Changes to the party’s governing philosophies include adopting presidential nominee Trump’s call for a wall to be built along the Mexican border, although it does not specifically call for Mexico to pay for it as the New York businessman has demanded.
Dave Agema, Michigan’s outgoing Republican national committeeman, said the new platform is “25 to 30 percent more conservative” than the 2012 document.
“What they did, I think, surprised the establishment,” Agema said.
Searching for party unity
Republican leaders had hoped the convention would focus instead on the glue that does unite the party’s factions: disdain for Democrat presumptive nominee Hillary Clinton. Convention speakers planned to relentlessly paint Clinton as entrenched in a system that fails to keep Americans safe.
Matt Hall, a Trump delegate from Grand Rapids who served on the convention Rules Committee, said after the floor maneuvering that it’s time for Republicans to unite behind the winner of the primaries.
“Many times conservatives like me have had to accept the choice of the majority of the party, even if we didn’t agree,” Hall said.
While safety and security was the focus of Monday’s opening session, Trump was also trying to shore up Republican unity, in part by assuring party leaders and voters alike that there’s a kinder, gentler side to what many see as merely a brash businessman.
Tumult over roll call votes
Earlier Monday afternoon, activists with a group called Delegates Unbound claimed they had submitted signatures from enough states to force a roll call floor vote on the convention rules, opening the door for possible rejection and a tussle over new rules.
Dane Waters of Delegates Unbound said that 11 states initially filed enough signatures — not nine — but two states submitted their signatures after the other nine. He was not sure which states might have seen a significant number of delegates withdraw.
Hundreds of socially conservative delegates opposed to nominating Trump protested noisily after the convention’s presiding officer, Arkansas GOP U.S. Rep. Steve Womack, abruptly put the rules to a vote and declared them approved by voice.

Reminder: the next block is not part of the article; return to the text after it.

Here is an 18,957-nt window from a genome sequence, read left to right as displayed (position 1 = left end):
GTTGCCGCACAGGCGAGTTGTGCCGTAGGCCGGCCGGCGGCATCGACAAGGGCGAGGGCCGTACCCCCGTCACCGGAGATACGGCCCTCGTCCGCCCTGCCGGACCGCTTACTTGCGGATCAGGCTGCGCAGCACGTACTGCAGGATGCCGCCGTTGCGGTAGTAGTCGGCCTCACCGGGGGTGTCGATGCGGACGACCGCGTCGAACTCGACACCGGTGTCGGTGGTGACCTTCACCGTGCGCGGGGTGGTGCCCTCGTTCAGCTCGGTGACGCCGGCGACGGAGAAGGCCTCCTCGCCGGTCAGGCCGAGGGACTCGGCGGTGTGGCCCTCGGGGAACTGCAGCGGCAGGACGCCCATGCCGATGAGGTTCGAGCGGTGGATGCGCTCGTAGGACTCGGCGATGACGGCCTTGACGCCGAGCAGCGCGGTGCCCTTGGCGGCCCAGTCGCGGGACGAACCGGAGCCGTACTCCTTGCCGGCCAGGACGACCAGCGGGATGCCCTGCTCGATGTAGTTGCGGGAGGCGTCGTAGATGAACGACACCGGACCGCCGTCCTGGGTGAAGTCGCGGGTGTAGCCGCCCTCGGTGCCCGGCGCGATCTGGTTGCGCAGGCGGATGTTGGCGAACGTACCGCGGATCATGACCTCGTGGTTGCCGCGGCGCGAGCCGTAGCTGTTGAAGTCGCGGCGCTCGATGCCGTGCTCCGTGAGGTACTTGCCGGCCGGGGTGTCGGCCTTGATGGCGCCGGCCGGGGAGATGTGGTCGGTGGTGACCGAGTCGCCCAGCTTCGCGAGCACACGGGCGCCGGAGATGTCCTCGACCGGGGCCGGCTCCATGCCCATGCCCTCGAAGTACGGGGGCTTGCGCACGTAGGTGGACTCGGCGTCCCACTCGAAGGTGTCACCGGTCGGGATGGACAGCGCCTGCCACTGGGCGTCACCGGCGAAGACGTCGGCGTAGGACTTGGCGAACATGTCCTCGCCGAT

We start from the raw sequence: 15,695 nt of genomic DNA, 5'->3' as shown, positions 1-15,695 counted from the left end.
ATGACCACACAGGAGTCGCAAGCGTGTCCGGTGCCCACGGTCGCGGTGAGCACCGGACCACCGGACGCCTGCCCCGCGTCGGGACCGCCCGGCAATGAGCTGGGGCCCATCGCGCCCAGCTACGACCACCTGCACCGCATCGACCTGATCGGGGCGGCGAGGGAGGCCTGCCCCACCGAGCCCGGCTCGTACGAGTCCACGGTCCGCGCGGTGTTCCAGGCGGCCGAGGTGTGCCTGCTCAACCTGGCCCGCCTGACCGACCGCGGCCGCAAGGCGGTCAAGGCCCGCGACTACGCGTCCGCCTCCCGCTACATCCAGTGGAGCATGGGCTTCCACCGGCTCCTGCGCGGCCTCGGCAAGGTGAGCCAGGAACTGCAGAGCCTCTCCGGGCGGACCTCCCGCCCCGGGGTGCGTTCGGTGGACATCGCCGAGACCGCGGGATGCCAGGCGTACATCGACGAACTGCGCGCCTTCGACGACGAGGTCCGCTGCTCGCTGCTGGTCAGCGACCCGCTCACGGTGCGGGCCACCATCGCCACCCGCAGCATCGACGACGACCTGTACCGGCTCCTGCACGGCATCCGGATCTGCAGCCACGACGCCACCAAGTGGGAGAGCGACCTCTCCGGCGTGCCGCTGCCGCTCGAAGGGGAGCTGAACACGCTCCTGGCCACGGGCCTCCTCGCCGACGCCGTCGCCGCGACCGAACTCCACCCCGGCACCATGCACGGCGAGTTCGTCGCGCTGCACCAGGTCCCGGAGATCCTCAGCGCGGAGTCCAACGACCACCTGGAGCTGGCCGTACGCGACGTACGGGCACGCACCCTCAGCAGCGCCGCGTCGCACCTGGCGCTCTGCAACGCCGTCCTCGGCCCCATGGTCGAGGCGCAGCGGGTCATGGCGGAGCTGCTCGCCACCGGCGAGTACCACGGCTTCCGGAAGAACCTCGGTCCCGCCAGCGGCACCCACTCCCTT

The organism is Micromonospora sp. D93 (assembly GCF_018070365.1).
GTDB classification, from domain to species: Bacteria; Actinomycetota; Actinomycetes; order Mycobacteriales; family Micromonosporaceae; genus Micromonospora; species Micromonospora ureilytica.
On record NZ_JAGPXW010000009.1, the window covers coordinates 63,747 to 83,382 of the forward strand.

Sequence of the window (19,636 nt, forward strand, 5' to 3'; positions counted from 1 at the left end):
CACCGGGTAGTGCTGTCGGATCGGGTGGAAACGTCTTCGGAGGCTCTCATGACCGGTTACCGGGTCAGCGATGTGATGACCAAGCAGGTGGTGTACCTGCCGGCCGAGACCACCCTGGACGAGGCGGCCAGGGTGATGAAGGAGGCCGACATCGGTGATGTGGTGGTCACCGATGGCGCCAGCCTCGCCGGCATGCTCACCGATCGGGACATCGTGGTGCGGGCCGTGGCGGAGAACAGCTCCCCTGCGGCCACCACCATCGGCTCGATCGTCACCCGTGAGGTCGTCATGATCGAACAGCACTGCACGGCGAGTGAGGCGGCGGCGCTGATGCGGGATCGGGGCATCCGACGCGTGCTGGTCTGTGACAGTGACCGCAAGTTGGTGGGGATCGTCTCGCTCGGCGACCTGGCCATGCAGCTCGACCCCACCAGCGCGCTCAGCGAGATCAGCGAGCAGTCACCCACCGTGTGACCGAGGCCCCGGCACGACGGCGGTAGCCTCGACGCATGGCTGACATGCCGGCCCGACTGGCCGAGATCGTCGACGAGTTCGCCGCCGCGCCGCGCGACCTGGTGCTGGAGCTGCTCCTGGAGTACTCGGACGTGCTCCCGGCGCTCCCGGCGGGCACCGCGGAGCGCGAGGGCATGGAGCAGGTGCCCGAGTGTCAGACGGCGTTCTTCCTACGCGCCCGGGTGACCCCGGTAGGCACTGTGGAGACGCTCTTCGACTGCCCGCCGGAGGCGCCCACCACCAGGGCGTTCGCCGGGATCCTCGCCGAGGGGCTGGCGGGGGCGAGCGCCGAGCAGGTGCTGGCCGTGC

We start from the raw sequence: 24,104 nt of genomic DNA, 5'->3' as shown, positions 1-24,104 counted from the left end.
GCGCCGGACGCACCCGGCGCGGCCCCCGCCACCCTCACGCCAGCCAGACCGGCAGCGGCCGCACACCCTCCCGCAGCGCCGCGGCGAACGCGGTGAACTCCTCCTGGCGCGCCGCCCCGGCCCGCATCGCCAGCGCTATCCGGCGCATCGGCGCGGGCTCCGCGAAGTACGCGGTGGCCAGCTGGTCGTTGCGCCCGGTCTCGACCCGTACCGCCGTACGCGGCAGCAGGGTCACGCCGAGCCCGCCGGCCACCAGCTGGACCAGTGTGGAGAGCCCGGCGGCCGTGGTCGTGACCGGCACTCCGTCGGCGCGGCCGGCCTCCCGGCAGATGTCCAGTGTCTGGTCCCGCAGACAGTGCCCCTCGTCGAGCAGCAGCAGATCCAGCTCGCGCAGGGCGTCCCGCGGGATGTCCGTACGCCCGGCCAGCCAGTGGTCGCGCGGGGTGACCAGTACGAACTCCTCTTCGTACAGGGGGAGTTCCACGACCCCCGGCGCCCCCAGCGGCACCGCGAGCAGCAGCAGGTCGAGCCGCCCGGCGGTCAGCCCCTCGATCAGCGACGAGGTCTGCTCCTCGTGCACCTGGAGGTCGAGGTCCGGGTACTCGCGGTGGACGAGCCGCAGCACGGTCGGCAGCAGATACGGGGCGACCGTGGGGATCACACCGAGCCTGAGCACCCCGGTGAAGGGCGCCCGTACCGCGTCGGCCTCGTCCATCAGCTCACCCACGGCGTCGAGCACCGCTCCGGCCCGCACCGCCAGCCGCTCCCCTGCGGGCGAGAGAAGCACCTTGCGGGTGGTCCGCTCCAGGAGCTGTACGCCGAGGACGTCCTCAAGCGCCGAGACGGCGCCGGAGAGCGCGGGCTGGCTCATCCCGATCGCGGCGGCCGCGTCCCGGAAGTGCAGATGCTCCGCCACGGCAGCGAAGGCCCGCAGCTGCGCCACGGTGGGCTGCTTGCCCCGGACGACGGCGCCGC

“Call the roll, call the roll,” opponents shouted. Practically drowning them out were chants of “USA, USA” by Trump supporters and party loyalists.
Minutes later, Womack had the convention vote by voice again, with both sides shouting their votes.
“There’s no transparency and absolutely no confidence that they’re going to follow any of the rules,” Waters told The Detroit News. “It’s absolutely outrageous, outrageous what they’ve done. It can’t be allowed to stand.”
The sudden and tumultuous approval of the rules was the latest example of the recent alliance between the Trump campaign and top officials of the Republican National Committee.
Despite wary and even hostile relations early on, the two forces have a mutual interest in healing party divisions and making Trump as competitive as possible for his expected fall matchup against Clinton.
“This is the best possible outcome for us,” said Ron Kaufman, a GOP leader from Massachusetts who has been in the middle of the rules fight. “The never Trump movement never was.”
Associated Press contributed.
GOP platform excerpts
Among the more social conservative policies in the Republican Party platform:
■ Defines traditional marriage as “between one man and one woman”
■ Supports Donald Trump’s call for a wall built along the U.S.-Mexico border
■ Opposes “ill-conceived laws” restricting gun magazine capacity
■ Opposes taxpayer funding for Planned Parenthood and any other organization that provides “elective abortions”
■ Calls for imposing “firm caps” on the $19 trillion national debt and accelerating repayment
Source: Republican Platform 2016